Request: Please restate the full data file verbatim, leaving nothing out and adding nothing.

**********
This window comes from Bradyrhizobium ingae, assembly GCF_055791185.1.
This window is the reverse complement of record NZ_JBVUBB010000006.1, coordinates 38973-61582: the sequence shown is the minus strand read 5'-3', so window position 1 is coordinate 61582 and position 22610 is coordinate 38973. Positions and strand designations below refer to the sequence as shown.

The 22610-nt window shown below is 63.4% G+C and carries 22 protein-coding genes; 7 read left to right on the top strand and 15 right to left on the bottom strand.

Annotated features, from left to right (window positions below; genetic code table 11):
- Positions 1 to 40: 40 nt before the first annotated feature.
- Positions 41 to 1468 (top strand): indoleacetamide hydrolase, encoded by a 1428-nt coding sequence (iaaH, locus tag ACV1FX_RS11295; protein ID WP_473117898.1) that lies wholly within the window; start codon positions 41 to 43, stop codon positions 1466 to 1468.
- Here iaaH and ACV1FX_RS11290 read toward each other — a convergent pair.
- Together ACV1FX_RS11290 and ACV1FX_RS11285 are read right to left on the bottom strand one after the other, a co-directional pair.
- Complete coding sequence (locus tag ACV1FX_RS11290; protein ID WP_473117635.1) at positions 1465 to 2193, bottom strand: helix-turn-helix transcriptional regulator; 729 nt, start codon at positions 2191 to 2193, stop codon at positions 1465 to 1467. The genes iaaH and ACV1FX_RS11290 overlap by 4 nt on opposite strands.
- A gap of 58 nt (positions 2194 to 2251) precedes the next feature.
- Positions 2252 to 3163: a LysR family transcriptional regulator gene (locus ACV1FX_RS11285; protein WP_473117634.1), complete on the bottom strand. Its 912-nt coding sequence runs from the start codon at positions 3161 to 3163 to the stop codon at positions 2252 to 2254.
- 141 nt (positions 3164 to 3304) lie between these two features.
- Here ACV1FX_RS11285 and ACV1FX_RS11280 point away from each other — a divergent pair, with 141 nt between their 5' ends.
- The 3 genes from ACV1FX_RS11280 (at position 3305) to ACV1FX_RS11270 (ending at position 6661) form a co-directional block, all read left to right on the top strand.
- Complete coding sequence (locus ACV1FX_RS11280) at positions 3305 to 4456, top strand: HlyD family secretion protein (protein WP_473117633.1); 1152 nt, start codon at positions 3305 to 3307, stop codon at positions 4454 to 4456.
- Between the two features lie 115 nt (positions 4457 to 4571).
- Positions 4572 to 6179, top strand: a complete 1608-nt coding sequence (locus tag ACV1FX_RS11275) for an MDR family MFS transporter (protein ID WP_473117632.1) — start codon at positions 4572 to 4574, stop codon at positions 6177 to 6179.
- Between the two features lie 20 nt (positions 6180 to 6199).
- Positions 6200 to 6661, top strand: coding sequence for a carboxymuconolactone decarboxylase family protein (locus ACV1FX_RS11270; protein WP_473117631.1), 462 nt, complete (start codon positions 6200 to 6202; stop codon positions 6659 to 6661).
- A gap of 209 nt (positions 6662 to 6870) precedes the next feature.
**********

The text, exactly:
This window comes from Bradyrhizobium ingae, assembly GCF_055791185.1.
This window is the reverse complement of record NZ_JBVUBB010000006.1, coordinates 38973-61582: the sequence shown is the minus strand read 5'-3', so window position 1 is coordinate 61582 and position 22610 is coordinate 38973. Positions and strand designations below refer to the sequence as shown.

The 22610-nt window shown below is 63.4% G+C and carries 22 protein-coding genes; 7 read left to right on the top strand and 15 right to left on the bottom strand.

Annotated features, from left to right (window positions below; genetic code table 11):
- Positions 1 to 40: 40 nt before the first annotated feature.
- Positions 41 to 1468 (top strand): indoleacetamide hydrolase, encoded by a 1428-nt coding sequence (iaaH, locus tag ACV1FX_RS11295; protein ID WP_473117898.1) that lies wholly within the window; start codon positions 41 to 43, stop codon positions 1466 to 1468.
- Here iaaH and ACV1FX_RS11290 read toward each other — a convergent pair.
- Together ACV1FX_RS11290 and ACV1FX_RS11285 are read right to left on the bottom strand one after the other, a co-directional pair.
- Complete coding sequence (locus tag ACV1FX_RS11290; protein ID WP_473117635.1) at positions 1465 to 2193, bottom strand: helix-turn-helix transcriptional regulator; 729 nt, start codon at positions 2191 to 2193, stop codon at positions 1465 to 1467. The genes iaaH and ACV1FX_RS11290 overlap by 4 nt on opposite strands.
- A gap of 58 nt (positions 2194 to 2251) precedes the next feature.
- Positions 2252 to 3163: a LysR family transcriptional regulator gene (locus ACV1FX_RS11285; protein WP_473117634.1), complete on the bottom strand. Its 912-nt coding sequence runs from the start codon at positions 3161 to 3163 to the stop codon at positions 2252 to 2254.
- 141 nt (positions 3164 to 3304) lie between these two features.
- Here ACV1FX_RS11285 and ACV1FX_RS11280 point away from each other — a divergent pair, with 141 nt between their 5' ends.
- The 3 genes from ACV1FX_RS11280 (at position 3305) to ACV1FX_RS11270 (ending at position 6661) form a co-directional block, all read left to right on the top strand.
- Complete coding sequence (locus ACV1FX_RS11280) at positions 3305 to 4456, top strand: HlyD family secretion protein (protein WP_473117633.1); 1152 nt, start codon at positions 3305 to 3307, stop codon at positions 4454 to 4456.
- Between the two features lie 115 nt (positions 4457 to 4571).
- Positions 4572 to 6179, top strand: a complete 1608-nt coding sequence (locus tag ACV1FX_RS11275) for an MDR family MFS transporter (protein ID WP_473117632.1) — start codon at positions 4572 to 4574, stop codon at positions 6177 to 6179.
- Between the two features lie 20 nt (positions 6180 to 6199).
- Positions 6200 to 6661, top strand: coding sequence for a carboxymuconolactone decarboxylase family protein (locus ACV1FX_RS11270; protein WP_473117631.1), 462 nt, complete (start codon positions 6200 to 6202; stop codon positions 6659 to 6661).
- A gap of 209 nt (positions 6662 to 6870) precedes the next feature.